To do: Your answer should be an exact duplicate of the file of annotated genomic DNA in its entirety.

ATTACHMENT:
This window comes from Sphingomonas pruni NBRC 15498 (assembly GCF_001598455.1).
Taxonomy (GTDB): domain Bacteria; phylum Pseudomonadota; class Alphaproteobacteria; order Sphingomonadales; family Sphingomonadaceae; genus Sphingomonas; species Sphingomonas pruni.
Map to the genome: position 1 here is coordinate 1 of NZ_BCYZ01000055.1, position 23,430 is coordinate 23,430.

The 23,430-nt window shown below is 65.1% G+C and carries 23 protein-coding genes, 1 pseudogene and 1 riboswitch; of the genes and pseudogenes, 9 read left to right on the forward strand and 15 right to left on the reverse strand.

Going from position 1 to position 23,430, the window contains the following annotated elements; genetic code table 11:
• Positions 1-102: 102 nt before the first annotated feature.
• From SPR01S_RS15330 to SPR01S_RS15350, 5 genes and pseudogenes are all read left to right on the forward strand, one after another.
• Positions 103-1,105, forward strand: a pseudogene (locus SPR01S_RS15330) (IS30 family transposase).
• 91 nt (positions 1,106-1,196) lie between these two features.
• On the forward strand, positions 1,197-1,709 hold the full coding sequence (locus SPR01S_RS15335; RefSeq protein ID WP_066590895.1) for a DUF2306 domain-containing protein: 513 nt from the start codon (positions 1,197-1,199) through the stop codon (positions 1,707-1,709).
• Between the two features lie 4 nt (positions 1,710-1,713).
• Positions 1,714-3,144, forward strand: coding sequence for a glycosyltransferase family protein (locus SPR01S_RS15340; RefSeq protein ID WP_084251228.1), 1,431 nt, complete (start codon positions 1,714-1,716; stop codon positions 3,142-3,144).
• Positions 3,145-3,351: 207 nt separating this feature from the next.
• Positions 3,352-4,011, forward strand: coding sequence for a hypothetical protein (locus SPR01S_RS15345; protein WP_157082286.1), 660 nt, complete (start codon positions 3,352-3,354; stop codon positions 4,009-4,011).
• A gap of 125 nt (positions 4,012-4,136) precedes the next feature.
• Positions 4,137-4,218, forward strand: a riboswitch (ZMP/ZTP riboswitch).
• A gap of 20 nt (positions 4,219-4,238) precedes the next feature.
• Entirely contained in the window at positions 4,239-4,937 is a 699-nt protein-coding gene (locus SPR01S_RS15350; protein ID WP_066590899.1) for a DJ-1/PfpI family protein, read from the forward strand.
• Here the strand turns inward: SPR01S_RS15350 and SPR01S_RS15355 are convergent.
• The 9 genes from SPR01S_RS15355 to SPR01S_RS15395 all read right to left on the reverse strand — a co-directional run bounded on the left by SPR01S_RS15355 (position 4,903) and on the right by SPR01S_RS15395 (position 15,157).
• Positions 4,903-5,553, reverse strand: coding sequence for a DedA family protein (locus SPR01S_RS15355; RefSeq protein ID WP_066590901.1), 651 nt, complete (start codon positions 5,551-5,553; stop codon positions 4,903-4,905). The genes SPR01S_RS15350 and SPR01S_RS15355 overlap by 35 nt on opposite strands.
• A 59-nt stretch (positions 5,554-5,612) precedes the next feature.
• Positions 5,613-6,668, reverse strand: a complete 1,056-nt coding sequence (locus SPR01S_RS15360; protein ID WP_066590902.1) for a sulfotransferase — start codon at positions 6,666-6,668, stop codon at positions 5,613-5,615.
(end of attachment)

This window comes from Sphingomonas pruni NBRC 15498 (assembly GCF_001598455.1).
Taxonomy (GTDB): domain Bacteria; phylum Pseudomonadota; class Alphaproteobacteria; order Sphingomonadales; family Sphingomonadaceae; genus Sphingomonas; species Sphingomonas pruni.
Map to the genome: position 1 here is coordinate 1 of NZ_BCYZ01000055.1, position 23,430 is coordinate 23,430.

The 23,430-nt window shown below is 65.1% G+C and carries 23 protein-coding genes, 1 pseudogene and 1 riboswitch; of the genes and pseudogenes, 9 read left to right on the forward strand and 15 right to left on the reverse strand.

Going from position 1 to position 23,430, the window contains the following annotated elements; genetic code table 11:
• Positions 1-102: 102 nt before the first annotated feature.
• From SPR01S_RS15330 to SPR01S_RS15350, 5 genes and pseudogenes are all read left to right on the forward strand, one after another.
• Positions 103-1,105, forward strand: a pseudogene (locus SPR01S_RS15330) (IS30 family transposase).
• 91 nt (positions 1,106-1,196) lie between these two features.
• On the forward strand, positions 1,197-1,709 hold the full coding sequence (locus SPR01S_RS15335; RefSeq protein ID WP_066590895.1) for a DUF2306 domain-containing protein: 513 nt from the start codon (positions 1,197-1,199) through the stop codon (positions 1,707-1,709).
• Between the two features lie 4 nt (positions 1,710-1,713).
• Positions 1,714-3,144, forward strand: coding sequence for a glycosyltransferase family protein (locus SPR01S_RS15340; RefSeq protein ID WP_084251228.1), 1,431 nt, complete (start codon positions 1,714-1,716; stop codon positions 3,142-3,144).
• Positions 3,145-3,351: 207 nt separating this feature from the next.
• Positions 3,352-4,011, forward strand: coding sequence for a hypothetical protein (locus SPR01S_RS15345; protein WP_157082286.1), 660 nt, complete (start codon positions 3,352-3,354; stop codon positions 4,009-4,011).
• A gap of 125 nt (positions 4,012-4,136) precedes the next feature.
• Positions 4,137-4,218, forward strand: a riboswitch (ZMP/ZTP riboswitch).
• A gap of 20 nt (positions 4,219-4,238) precedes the next feature.
• Entirely contained in the window at positions 4,239-4,937 is a 699-nt protein-coding gene (locus SPR01S_RS15350; protein ID WP_066590899.1) for a DJ-1/PfpI family protein, read from the forward strand.
• Here the strand turns inward: SPR01S_RS15350 and SPR01S_RS15355 are convergent.
• The 9 genes from SPR01S_RS15355 to SPR01S_RS15395 all read right to left on the reverse strand — a co-directional run bounded on the left by SPR01S_RS15355 (position 4,903) and on the right by SPR01S_RS15395 (position 15,157).
• Positions 4,903-5,553, reverse strand: coding sequence for a DedA family protein (locus SPR01S_RS15355; RefSeq protein ID WP_066590901.1), 651 nt, complete (start codon positions 5,551-5,553; stop codon positions 4,903-4,905). The genes SPR01S_RS15350 and SPR01S_RS15355 overlap by 35 nt on opposite strands.
• A 59-nt stretch (positions 5,554-5,612) precedes the next feature.
• Positions 5,613-6,668, reverse strand: a complete 1,056-nt coding sequence (locus SPR01S_RS15360; protein ID WP_066590902.1) for a sulfotransferase — start codon at positions 6,666-6,668, stop codon at positions 5,613-5,615.